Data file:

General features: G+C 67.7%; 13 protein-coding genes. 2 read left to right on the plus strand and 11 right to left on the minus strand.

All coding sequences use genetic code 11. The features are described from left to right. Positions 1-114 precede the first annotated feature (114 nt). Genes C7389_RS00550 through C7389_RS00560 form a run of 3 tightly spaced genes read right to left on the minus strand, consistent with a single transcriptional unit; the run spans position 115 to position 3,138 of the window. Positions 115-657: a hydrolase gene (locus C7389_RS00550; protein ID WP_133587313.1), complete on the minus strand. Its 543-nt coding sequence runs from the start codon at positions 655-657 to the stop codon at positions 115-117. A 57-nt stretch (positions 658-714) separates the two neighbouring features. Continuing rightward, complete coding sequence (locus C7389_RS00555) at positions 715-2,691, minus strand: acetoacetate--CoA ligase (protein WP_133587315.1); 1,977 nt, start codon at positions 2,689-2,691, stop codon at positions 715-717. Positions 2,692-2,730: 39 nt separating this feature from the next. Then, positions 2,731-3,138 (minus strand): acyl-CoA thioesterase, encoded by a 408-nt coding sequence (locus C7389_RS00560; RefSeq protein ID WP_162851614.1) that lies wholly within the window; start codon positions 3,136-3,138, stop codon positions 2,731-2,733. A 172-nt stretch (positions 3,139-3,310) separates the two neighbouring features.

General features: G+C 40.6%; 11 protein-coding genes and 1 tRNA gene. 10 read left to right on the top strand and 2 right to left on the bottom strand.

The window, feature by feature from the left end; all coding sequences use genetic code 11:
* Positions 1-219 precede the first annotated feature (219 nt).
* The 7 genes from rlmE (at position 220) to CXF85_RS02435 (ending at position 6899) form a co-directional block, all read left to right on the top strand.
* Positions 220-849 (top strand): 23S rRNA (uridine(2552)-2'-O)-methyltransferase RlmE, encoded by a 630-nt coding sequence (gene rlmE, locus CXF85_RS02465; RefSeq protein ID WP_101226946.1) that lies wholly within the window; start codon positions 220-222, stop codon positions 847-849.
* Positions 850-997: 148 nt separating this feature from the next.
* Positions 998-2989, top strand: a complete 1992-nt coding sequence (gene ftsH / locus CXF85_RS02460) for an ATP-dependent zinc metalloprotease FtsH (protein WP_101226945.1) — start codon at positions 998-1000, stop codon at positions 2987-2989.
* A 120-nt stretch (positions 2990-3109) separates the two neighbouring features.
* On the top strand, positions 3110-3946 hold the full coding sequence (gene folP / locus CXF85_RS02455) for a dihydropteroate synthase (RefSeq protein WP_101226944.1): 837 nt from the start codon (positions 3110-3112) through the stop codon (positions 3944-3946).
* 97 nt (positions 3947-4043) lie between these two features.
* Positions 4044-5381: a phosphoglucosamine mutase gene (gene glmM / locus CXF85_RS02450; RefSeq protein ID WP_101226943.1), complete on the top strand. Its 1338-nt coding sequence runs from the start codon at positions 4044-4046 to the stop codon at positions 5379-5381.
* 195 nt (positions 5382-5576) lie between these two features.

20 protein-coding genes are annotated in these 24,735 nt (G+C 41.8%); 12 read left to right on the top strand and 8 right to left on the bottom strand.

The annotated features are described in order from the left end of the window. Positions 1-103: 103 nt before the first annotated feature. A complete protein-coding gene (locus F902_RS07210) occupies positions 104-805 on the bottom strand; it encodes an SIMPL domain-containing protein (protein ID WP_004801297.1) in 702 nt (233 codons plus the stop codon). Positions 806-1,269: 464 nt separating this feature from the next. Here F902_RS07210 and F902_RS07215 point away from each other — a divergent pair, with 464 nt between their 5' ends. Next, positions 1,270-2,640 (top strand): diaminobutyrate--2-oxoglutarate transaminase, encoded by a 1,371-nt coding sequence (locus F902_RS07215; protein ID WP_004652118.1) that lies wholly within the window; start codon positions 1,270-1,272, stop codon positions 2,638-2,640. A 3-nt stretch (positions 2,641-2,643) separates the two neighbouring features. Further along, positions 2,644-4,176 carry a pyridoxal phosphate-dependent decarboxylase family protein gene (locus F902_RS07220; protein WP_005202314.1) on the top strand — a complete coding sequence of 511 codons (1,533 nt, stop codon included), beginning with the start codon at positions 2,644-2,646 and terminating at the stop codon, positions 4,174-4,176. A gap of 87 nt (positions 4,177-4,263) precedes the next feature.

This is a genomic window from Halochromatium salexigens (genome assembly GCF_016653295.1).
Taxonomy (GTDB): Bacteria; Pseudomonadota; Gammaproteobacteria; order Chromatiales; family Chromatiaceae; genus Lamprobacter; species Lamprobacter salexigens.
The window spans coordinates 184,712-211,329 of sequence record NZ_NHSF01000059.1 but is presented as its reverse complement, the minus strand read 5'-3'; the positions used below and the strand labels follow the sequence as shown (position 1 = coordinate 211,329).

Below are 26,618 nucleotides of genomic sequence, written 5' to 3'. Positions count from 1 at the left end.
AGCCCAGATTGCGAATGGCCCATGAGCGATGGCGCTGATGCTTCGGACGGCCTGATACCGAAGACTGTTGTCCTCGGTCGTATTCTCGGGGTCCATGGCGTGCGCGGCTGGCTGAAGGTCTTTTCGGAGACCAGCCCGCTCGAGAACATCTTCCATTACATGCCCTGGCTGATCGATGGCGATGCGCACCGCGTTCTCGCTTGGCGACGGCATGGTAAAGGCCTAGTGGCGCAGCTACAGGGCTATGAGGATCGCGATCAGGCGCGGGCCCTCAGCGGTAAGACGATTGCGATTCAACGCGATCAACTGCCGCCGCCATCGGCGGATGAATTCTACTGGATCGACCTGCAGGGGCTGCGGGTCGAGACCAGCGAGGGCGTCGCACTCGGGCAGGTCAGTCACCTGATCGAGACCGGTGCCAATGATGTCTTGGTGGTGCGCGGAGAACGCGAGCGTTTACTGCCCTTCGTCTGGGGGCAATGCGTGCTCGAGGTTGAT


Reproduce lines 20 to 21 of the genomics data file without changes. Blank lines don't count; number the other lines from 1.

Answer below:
Below are 26,618 nucleotides of genomic sequence, written 5' to 3'. Positions count from 1 at the left end.
AGCCCAGATTGCGAATGGCCCATGAGCGATGGCGCTGATGCTTCGGACGGCCTGATACCGAAGACTGTTGTCCTCGGTCGTATTCTCGGGGTCCATGGCGTGCGCGGCTGGCTGAAGGTCTTTTCGGAGACCAGCCCGCTCGAGAACATCTTCCATTACATGCCCTGGCTGATCGATGGCGATGCGCACCGCGTTCTCGCTTGGCGACGGCATGGTAAAGGCCTAGTGGCGCAGCTACAGGGCTATGAGGATCGCGATCAGGCGCGGGCCCTCAGCGGTAAGACGATTGCGATTCAACGCGATCAACTGCCGCCGCCATCGGCGGATGAATTCTACTGGATCGACCTGCAGGGGCTGCGGGTCGAGACCAGCGAGGGCGTCGCACTCGGGCAGGTCAGTCACCTGATCGAGACCGGTGCCAATGATGTCTTGGTGGTGCGCGGAGAACGCGAGCGTTTACTGCCCTTCGTCTGGGGGCAATGCGTGCTCGAGGTTGAT